I'm curious - when was the last time DOW dropped so suddenly?
Some of these drops aren't roller-coaster drops, they are Tower of Terror drops.
That said, I am psyched to see this mess getting people engaged in politics and government again. It's our government, folks (okay, I'm writing to U.S. readers here, indulge me please, international readers...). Let's make 'em do what we want 'em to do, not what George ("How can you tell I'm lying? Like my dad said, read my lips! If they're moving, I'm lying!") Bush wants Congress to do.
I gotta figure that the Orlando parks are hoping for another year of a weak dollar, to pull in international visitors to replace the U.S. visitors who can't afford to come. But if this really does become an international recession, I wonder if a weak dollar will be enough to help the Orlando parks.
Would any European readers like to comment on their visit plans for U.S. theme parks next year?
Anyway, a lot of parks had successful years for economic reasons. Disney with the strong international base, Cedar Fair and other regionals with the "staycation" trends this year. Those that can adapt will survive.
Back to the first post about when was the last time the DOW dropped this much. This was the largest single day drop in the history of DOW, surpassing the day the market open after September 11th, 2001. However, it is not the largest drop percentage wise (this drop ranked 17th all time). That record belongs to Black Monday in 1987 and before the Great Depression.
The only thing I see in this proposed "bailout" is US taxpayers (that's a great many of us TPI readers included) being forced into bailing out giant banks and investors so that THEY won't have to deal with the consequences of their own short-sighted greed and stupidity.
Why the blazes should we give these idiots such a golden parachute? What have they possibly done to deserve it?
Our alleged leaders keep talking about some sort of catastrophe if we don't do the bailout? OK... Bring it! LET the meltdown happen, and don't give the frelling investors one red cent of taxpayer money! Maybe having to actually deal with the consequences of their own actions will teach them a few things about personal responsibility.
Also, as more financial institutions fail, credit will get tighter, and lending will become very limited. Some companies borrow cash each month to make payroll...so paychecks will bounce. Furthermore, people won't be able to get loans to buy cars, houses, major appliances, vacations, home improvements, etc. And without those big ticket purchases, business will have to cut back. Cut backs usually lead to laid off workers and the problem just continues to escalate.
The crisis may be on Wall Street right now, but Main Street is just on the other side of Wall Street, so something has to be done. What? I don't know. But then, I am not an expert, just a Theme Park Insider.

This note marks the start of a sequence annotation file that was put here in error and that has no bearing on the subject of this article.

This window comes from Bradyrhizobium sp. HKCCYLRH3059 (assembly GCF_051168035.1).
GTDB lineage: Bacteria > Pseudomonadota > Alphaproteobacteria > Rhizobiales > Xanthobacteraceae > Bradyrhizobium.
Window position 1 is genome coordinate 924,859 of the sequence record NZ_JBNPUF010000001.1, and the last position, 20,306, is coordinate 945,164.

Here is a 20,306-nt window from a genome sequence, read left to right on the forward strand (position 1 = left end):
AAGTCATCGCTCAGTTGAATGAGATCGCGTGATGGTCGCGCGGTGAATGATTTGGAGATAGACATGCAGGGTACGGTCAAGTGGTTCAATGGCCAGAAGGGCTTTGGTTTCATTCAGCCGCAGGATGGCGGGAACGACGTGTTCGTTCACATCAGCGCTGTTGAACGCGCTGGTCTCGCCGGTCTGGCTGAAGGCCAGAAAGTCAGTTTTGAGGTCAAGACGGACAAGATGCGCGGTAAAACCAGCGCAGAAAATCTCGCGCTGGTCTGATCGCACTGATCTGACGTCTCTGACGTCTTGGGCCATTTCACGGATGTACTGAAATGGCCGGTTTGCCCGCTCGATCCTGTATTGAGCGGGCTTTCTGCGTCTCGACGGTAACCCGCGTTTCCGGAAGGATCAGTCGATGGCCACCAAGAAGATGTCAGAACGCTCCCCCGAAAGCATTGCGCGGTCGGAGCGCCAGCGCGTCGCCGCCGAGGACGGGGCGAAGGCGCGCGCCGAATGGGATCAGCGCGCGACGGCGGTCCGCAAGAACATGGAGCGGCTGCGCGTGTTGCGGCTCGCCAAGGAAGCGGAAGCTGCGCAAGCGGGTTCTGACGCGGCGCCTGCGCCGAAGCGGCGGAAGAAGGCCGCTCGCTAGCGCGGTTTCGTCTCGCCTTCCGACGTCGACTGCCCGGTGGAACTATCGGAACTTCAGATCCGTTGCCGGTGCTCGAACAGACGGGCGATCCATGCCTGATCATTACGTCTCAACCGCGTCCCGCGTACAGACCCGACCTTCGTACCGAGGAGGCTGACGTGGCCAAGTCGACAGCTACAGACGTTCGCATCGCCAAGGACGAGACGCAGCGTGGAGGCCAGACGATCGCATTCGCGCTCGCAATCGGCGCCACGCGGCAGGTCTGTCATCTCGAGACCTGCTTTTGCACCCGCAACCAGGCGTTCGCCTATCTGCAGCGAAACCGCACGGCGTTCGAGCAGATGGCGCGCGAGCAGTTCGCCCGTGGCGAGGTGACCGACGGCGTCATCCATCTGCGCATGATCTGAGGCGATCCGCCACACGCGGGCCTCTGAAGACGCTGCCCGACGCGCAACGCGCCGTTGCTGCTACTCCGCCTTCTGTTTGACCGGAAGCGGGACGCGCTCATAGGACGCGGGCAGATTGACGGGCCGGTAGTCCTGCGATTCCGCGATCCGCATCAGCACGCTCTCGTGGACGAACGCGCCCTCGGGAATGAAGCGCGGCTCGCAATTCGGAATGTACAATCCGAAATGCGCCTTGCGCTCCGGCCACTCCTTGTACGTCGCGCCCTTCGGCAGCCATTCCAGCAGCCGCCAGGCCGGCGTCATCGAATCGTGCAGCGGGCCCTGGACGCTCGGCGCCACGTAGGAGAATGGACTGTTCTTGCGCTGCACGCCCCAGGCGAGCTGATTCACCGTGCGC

I refuse to support a bailout that doesn’t include punishment for those executives that put us in this situation. The mortgage industry was rampant with fraud, making it possible for anyone to qualify for any mortgage. That’s what drove real estate prices more than anything IMO.
People were allowed to take out a 2nd mortgage on properties they were buying to pay the down payment on the 1st mortgage. Tell me how does this work legally? A bum in our area managed to buy 14 high priced condos without putting a cent down. Now all his properties are in foreclosure (amounting to $5 million). Another guy claimed on his mortgage application that he made $17,000 a month working as a clerk at a rental car company. It was approved.
Nothing was verified in order to line the mortgage companies’ pockets and now they want a bailout? Why don’t they pay back the bonuses they received for these bad debts? They pillaged our economy. For that they deserve jail time, not bailouts. If they really want the companies to stay afloat, let them file for bankruptcy, like other corporations have done.
I'm not European, but rather Canadian. Typically, we try to visit when the Canadian dollar is booming and when the USD is low. If anything, your financial issues encourage us to visit. That probably makes me sound like an ass ...
I don’t think most people realize the magnitude of the crisis. If you want to get an idea of how big this problem is, go to realtytrac.com and key in your zip code. My area currently has close to 1,000 properties somewhere in the foreclosure process. Who’s going to maintain these properties if the government decides to hold them until the market comes back? Who will cut the grass and clean the pools? In my neighborhood, the HOA can hire someone if the property gets ratty, and issue the bill to the deed- holder. That’s going to cost the government more than they think, and is another opportunity for fraud. It sure beats a malaria outbreak caused by green pools, though.
Then there are also monthly maintain fees on condos. If a complex is at a 15–20% foreclosure rate (which is typical in New Tampa), is the government going to pay the $300/ month fee for the units they take over? I would imagine most complexes need the money to properly maintain the grounds. If it isn’t paid, the complex’s value will drop and screw the people that are still living there. If they move in low-income, there will be more people abandoning their units and, again, we will be left holding the bag.
I’m not ready to drink the “it must be done" Kool-aid quite yet, but something will have to happen and $700bil is just scratching the surface. The least that should be done is to punish the mortgage companies that falsified data for high commissions. This was a crime and needs to be treated as such. We can't afford to let this happen again.